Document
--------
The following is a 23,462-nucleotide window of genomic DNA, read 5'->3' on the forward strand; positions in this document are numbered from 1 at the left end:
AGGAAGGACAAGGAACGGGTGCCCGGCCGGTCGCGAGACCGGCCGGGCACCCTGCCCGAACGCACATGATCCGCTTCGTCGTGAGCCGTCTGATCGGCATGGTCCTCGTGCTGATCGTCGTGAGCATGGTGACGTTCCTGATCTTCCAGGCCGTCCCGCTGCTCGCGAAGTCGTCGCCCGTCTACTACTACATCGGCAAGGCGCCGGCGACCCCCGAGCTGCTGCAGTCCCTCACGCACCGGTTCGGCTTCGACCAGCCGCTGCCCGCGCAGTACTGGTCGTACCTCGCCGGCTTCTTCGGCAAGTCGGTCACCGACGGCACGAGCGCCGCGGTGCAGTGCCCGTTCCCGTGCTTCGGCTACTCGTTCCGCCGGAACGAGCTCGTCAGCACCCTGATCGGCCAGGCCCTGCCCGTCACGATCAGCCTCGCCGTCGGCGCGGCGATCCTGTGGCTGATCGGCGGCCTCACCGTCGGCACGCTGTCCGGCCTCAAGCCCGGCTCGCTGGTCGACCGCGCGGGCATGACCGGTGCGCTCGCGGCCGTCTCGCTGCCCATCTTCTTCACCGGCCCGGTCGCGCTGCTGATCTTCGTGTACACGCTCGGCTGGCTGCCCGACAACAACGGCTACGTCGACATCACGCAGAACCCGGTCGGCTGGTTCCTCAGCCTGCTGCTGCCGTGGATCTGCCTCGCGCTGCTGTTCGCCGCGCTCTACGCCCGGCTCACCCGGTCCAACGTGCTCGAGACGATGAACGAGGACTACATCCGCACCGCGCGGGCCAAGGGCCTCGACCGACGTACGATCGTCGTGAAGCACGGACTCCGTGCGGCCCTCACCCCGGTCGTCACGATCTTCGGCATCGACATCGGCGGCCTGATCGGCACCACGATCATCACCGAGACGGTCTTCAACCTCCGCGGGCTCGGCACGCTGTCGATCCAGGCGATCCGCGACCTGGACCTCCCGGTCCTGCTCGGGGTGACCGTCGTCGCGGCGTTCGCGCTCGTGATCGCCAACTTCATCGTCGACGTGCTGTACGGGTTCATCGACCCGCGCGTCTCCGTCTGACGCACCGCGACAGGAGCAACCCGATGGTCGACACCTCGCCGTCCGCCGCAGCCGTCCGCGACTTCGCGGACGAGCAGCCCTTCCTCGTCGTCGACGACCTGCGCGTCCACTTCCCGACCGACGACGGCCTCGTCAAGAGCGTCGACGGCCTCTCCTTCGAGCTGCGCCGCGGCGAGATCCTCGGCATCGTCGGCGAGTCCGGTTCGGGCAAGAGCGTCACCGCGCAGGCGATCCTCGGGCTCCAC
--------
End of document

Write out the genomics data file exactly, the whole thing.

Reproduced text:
The following is a 23,462-nucleotide window of genomic DNA, read 5'->3' on the forward strand; positions in this document are numbered from 1 at the left end:
AGGAAGGACAAGGAACGGGTGCCCGGCCGGTCGCGAGACCGGCCGGGCACCCTGCCCGAACGCACATGATCCGCTTCGTCGTGAGCCGTCTGATCGGCATGGTCCTCGTGCTGATCGTCGTGAGCATGGTGACGTTCCTGATCTTCCAGGCCGTCCCGCTGCTCGCGAAGTCGTCGCCCGTCTACTACTACATCGGCAAGGCGCCGGCGACCCCCGAGCTGCTGCAGTCCCTCACGCACCGGTTCGGCTTCGACCAGCCGCTGCCCGCGCAGTACTGGTCGTACCTCGCCGGCTTCTTCGGCAAGTCGGTCACCGACGGCACGAGCGCCGCGGTGCAGTGCCCGTTCCCGTGCTTCGGCTACTCGTTCCGCCGGAACGAGCTCGTCAGCACCCTGATCGGCCAGGCCCTGCCCGTCACGATCAGCCTCGCCGTCGGCGCGGCGATCCTGTGGCTGATCGGCGGCCTCACCGTCGGCACGCTGTCCGGCCTCAAGCCCGGCTCGCTGGTCGACCGCGCGGGCATGACCGGTGCGCTCGCGGCCGTCTCGCTGCCCATCTTCTTCACCGGCCCGGTCGCGCTGCTGATCTTCGTGTACACGCTCGGCTGGCTGCCCGACAACAACGGCTACGTCGACATCACGCAGAACCCGGTCGGCTGGTTCCTCAGCCTGCTGCTGCCGTGGATCTGCCTCGCGCTGCTGTTCGCCGCGCTCTACGCCCGGCTCACCCGGTCCAACGTGCTCGAGACGATGAACGAGGACTACATCCGCACCGCGCGGGCCAAGGGCCTCGACCGACGTACGATCGTCGTGAAGCACGGACTCCGTGCGGCCCTCACCCCGGTCGTCACGATCTTCGGCATCGACATCGGCGGCCTGATCGGCACCACGATCATCACCGAGACGGTCTTCAACCTCCGCGGGCTCGGCACGCTGTCGATCCAGGCGATCCGCGACCTGGACCTCCCGGTCCTGCTCGGGGTGACCGTCGTCGCGGCGTTCGCGCTCGTGATCGCCAACTTCATCGTCGACGTGCTGTACGGGTTCATCGACCCGCGCGTCTCCGTCTGACGCACCGCGACAGGAGCAACCCGATGGTCGACACCTCGCCGTCCGCCGCAGCCGTCCGCGACTTCGCGGACGAGCAGCCCTTCCTCGTCGTCGACGACCTGCGCGTCCACTTCCCGACCGACGACGGCCTCGTCAAGAGCGTCGACGGCCTCTCCTTCGAGCTGCGCCGCGGCGAGATCCTCGGCATCGTCGGCGAGTCCGGTTCGGGCAAGAGCGTCACCGCGCAGGCGATCCTCGGGCTCCAC